When she traveled to Sudan last summer, Professor of Old Testament Ellen Davis was fulfilling an old promise to a friend and former student. Before she returned home, Davis had a vision of a partnership between Duke Divinity School and a struggling Sudanese seminary.
Davis’s promise to visit and teach in Sudan was made to Daniel Deng Bul, bishop of Renk and chair of the committee on justice, peace and reconciliation for the Episcopal Church of that African nation. Renk is the northern most city of southern Sudan, about 500 miles west of the war-torn Darfur region.
Although the city has never been completely cut off from the power centers in the north, residents have suffered nonetheless during Sudan’s protracted civil war. Bishop Deng Bul, who was Davis’s student when she taught at Virginia Theological Seminary, has worked to establish schools and homes for the thousands of children orphaned and abandoned during hostilities.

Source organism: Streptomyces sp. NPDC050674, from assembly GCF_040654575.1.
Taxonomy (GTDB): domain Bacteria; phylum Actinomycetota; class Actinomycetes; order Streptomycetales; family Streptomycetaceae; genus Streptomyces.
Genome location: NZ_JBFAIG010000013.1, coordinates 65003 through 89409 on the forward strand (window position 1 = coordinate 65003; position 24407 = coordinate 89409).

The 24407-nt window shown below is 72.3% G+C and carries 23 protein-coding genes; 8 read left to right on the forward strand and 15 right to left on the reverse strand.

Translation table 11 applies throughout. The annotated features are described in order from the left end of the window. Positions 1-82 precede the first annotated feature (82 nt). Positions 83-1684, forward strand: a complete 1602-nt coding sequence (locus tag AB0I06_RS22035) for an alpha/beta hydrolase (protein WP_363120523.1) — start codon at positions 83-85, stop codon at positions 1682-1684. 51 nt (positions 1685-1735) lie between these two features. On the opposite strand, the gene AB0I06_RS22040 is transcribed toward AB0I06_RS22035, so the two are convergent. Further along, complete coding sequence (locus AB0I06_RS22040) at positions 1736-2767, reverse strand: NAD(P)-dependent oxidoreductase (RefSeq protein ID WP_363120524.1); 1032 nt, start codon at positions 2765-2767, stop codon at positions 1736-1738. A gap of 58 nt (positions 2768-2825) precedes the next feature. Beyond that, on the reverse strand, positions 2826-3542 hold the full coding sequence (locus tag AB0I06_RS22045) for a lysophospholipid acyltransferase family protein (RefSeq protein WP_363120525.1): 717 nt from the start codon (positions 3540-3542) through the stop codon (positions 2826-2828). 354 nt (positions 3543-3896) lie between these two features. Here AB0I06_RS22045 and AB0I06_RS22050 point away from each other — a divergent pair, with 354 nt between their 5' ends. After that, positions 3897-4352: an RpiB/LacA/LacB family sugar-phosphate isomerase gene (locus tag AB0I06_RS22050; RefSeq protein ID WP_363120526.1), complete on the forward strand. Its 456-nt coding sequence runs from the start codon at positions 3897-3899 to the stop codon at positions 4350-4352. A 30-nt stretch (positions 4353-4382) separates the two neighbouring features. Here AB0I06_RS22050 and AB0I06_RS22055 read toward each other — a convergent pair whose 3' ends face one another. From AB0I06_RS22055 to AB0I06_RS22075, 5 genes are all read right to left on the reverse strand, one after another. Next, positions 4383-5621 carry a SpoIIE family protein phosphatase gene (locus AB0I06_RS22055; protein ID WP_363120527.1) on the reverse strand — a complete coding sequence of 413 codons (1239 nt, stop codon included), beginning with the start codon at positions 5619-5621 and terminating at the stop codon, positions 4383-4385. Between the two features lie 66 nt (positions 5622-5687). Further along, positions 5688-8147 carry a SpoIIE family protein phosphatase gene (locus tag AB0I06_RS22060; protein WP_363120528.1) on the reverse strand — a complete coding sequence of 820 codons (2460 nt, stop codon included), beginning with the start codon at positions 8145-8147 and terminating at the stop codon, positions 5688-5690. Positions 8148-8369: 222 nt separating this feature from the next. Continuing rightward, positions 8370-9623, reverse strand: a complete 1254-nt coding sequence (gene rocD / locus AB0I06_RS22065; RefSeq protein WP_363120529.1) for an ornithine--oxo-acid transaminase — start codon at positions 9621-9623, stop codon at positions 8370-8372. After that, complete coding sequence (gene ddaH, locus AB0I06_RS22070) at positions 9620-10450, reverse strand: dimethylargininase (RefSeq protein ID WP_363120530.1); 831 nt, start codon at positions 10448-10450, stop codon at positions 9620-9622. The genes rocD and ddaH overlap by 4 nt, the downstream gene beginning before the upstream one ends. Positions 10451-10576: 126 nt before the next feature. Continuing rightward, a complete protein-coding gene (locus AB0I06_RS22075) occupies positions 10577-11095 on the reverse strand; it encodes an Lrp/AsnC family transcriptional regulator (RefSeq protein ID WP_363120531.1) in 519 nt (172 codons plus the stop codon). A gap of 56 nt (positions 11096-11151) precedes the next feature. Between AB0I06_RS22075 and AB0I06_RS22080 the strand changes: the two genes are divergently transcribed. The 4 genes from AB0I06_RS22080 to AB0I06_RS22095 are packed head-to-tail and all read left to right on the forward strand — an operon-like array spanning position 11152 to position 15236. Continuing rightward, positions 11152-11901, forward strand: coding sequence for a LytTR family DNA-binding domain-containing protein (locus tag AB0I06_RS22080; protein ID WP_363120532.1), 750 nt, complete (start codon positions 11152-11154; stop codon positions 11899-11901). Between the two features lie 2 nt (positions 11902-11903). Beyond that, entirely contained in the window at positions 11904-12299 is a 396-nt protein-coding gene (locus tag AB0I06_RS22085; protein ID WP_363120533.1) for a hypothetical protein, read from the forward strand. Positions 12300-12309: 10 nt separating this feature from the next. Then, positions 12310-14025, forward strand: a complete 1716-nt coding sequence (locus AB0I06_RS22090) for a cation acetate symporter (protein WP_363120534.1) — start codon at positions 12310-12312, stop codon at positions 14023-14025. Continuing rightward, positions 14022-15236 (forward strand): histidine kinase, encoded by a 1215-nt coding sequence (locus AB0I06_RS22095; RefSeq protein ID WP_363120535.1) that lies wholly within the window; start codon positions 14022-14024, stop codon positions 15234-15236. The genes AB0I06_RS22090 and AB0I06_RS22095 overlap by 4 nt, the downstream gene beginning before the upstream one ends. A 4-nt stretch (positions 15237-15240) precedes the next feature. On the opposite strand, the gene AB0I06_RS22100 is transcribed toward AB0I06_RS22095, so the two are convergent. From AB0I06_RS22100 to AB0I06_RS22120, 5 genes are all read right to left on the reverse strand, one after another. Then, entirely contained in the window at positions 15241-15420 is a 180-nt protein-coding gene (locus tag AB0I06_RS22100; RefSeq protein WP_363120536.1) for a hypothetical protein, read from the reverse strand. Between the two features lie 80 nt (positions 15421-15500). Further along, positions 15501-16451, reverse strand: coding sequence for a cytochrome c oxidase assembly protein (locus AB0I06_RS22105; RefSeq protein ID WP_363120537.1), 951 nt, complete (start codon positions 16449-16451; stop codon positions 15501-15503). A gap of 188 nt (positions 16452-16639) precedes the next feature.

On the third night of her 12-day visit teaching, preaching and visiting Episcopal seminaries, Davis lay awake wondering how she might help the Christians of Sudan. Their scholars already have translated the New Testament, but translations of the Old Testament into regional tribal languages are still in progress. Seminary classes in biblical languages are a high priority.
Davis envisioned sending American instructors to teach three-week intensive courses in Old Testament languages at Renk Bible College.
Since her return, she has helped organize a partnership among Duke Divinity School, Virginia Theological Seminary, and the Bible College. In December, Megan McMurtry M.T.S. ’03, Th.M. ’05 and Anna Brawley, Ph.D., an adjunct instructor of Hebrew at the Lutheran School of Theology at Chicago, became the first visiting teachers, each teaching three classes of Hebrew a day during a three-week stay.
According to Davis, teachers of Greek and other theological subjects will travel to Sudan to teach in subsequent years.
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